Connected and automated driving (CAD), I believe, is a means to an end. Research and innovation on CAD, pilots, living labs and - at the end of the day, of course - deployment of CAD technologies, should all contribute to high-level and overarching targets, like those set in the EC Sustainable and Smart Mobility Strategy (2020) or, more recently, Fit for 55.
Any new technology introduced should contribute to making our mobility system safer, more sustainable, resilient and inclusive. Key to achieving this will be the user-centricity of our solutions, and a systems approach. This drive for a systems approach is an essential part for the European CAD activities, and an inherent part of their success. Within the overall portfolio of technologies for CAD, artificial intelligence (AI) can be a very powerful tool to achieve several of these targets, as well as to combine ambitions. CAD should not be safe or resilient, but both. It should be sustainable and inclusive. In any combination. AI can tie the knots to achieve this.
AI can be excellently used in complex situations; there it is at its best. Our (road) mobility system is full of such complex situations. Many of these we experience in our daily trips. But when trying to achieve the overarching ambitions, we do need to take into account several more layers of information and aims. Decreasing congestion by optimised traffic management, greening of road mobility by more efficient use of transport, enabling seamless multimodal trips, enhancing road safety by using information of what is yet beyond our direct vicinity; they all add to the need of a systems perspective.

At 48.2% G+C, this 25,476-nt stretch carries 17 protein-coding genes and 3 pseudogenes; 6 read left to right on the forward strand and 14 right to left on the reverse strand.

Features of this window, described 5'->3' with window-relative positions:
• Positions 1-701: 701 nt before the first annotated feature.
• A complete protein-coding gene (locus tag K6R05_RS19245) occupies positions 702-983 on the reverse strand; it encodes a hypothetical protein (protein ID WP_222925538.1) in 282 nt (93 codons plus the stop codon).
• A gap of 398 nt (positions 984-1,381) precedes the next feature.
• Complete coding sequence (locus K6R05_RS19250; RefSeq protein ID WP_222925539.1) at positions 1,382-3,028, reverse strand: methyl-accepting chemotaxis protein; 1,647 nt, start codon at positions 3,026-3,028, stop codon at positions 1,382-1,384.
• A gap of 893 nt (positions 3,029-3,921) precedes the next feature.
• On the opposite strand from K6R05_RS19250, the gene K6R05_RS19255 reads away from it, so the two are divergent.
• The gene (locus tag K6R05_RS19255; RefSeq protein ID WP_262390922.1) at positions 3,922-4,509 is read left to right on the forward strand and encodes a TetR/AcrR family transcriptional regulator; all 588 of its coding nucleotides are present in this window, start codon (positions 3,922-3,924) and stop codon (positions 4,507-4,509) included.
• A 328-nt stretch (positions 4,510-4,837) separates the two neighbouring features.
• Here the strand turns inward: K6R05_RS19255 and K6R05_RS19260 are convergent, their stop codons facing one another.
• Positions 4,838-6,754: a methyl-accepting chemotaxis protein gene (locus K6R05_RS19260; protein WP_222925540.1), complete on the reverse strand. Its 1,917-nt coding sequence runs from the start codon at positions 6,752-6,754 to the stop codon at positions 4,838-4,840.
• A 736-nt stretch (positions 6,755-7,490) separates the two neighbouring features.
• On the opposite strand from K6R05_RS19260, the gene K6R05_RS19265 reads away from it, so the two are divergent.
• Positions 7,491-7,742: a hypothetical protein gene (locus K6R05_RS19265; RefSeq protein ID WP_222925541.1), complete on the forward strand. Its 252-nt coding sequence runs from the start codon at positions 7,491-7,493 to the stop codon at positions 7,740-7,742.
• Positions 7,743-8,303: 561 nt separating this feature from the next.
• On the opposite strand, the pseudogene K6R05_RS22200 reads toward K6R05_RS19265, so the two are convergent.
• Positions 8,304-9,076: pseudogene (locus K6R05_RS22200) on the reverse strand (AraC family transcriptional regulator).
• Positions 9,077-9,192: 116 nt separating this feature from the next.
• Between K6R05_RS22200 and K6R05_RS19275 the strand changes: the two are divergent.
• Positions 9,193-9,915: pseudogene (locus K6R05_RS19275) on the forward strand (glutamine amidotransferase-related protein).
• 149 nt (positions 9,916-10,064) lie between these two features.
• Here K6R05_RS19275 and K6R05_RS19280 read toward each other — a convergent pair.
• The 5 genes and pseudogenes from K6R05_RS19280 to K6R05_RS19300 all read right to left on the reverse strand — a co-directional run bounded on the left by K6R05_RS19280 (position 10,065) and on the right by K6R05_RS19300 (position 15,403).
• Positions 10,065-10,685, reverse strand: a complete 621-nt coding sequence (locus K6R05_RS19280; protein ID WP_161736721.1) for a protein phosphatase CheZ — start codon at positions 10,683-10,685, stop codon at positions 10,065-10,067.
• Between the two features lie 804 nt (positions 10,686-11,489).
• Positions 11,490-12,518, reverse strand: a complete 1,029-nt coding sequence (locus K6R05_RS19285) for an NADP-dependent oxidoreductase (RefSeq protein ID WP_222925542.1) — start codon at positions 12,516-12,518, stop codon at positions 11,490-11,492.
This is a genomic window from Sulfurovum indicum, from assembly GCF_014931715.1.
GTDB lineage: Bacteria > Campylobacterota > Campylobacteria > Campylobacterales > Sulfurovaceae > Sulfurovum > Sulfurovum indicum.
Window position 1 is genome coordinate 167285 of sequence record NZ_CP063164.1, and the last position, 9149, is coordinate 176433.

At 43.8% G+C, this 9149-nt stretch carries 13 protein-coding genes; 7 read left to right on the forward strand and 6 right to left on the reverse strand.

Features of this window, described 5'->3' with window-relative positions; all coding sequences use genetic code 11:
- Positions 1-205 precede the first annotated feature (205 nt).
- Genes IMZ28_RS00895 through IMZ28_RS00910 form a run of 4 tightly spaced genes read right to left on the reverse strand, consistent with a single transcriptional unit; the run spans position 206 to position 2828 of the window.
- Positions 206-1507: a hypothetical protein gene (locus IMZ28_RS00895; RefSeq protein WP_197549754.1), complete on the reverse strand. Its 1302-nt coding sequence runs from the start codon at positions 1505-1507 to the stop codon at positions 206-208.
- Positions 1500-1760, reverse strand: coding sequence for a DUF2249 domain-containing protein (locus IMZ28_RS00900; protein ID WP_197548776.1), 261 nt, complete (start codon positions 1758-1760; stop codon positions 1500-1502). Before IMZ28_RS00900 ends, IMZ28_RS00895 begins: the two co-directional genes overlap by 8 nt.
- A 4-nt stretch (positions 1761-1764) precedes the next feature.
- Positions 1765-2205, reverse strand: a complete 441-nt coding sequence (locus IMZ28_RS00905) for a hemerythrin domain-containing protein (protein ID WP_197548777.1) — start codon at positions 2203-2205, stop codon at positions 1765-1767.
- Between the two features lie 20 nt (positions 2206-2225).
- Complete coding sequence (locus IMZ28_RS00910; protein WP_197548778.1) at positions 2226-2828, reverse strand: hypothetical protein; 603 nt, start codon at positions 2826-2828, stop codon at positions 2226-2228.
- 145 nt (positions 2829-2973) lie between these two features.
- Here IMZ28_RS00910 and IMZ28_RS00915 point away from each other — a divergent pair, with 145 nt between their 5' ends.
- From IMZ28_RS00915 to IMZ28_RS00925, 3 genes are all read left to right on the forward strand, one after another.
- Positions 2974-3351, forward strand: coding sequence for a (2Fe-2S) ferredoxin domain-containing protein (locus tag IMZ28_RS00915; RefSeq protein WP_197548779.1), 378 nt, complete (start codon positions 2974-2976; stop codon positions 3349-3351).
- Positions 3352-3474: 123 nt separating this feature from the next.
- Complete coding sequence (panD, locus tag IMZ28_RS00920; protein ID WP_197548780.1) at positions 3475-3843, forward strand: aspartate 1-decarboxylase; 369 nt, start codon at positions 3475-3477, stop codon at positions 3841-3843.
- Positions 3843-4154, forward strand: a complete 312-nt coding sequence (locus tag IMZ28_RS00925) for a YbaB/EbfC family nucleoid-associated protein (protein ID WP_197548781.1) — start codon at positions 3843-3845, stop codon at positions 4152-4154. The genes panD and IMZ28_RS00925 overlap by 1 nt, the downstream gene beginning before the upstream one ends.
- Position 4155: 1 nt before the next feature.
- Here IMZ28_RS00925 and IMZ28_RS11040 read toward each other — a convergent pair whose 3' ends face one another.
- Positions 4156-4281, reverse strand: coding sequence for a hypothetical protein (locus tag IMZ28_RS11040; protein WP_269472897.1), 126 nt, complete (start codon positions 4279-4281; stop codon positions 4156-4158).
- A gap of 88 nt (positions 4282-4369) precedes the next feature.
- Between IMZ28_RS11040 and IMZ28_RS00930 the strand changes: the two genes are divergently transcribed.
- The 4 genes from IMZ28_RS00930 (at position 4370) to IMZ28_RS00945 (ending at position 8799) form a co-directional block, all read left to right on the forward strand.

Using real-time data and shared data is essential. How this can be done has been (and will be!) the topic of research and discussion for quite some time. The CAD Knowledge Base supports this, bringing together the lessons learned in leading projects. Fragmentation of data-sharing approaches would limit the creation of seamless mobility, and lead to duplication of data storage, huge data inefficiencies, as well as a lack of coherence.
With increasing levels of complexity, we need different subsets of AI, such as machine learning and deep learning. When developing these technologies, it’s important to keep in mind that context-aware AI is of the essence. Up until recently, vehicle-related AI had a primary focus on the vehicle state. Now, as we’re gradually moving to higher levels of automation, it will be needed to incorporate information and predictions not only on the vehicle state, but also human (driver) state and system state (environment around the vehicle).
Another topic of increasing relevance is trustworthy and reliable AI. This will play a key role in supporting the public acceptance of AI-based connected, cooperative and automated mobility (CCAM) technologies and their market uptake, as well as in boosting the essential societal benefits (e.g. safety, emissions, inclusivity and different approaches to land use especially in dense urban areas).
Progressing beyond the current state of the art should thus firmly address the recommendations of the AI High Level Expert Group and its Guidelines for Trustworthy AI . In brief, we should put effort into demystifying AI for CAD or CCAM to enable users to accept and embrace these new technologies - technologies which, I’d like to stress, need to reinforce the already good technologies of CAD. After all, AI is just a means to an end…
This article was originally published on the CAD Knowledge Base; the ARCADE project was funded by the European Union Horizon 2020 Work Programme
About the Author:
Margriet van Schijndel is program director responsible mobility, Eindhoven University of Technology (TU/e)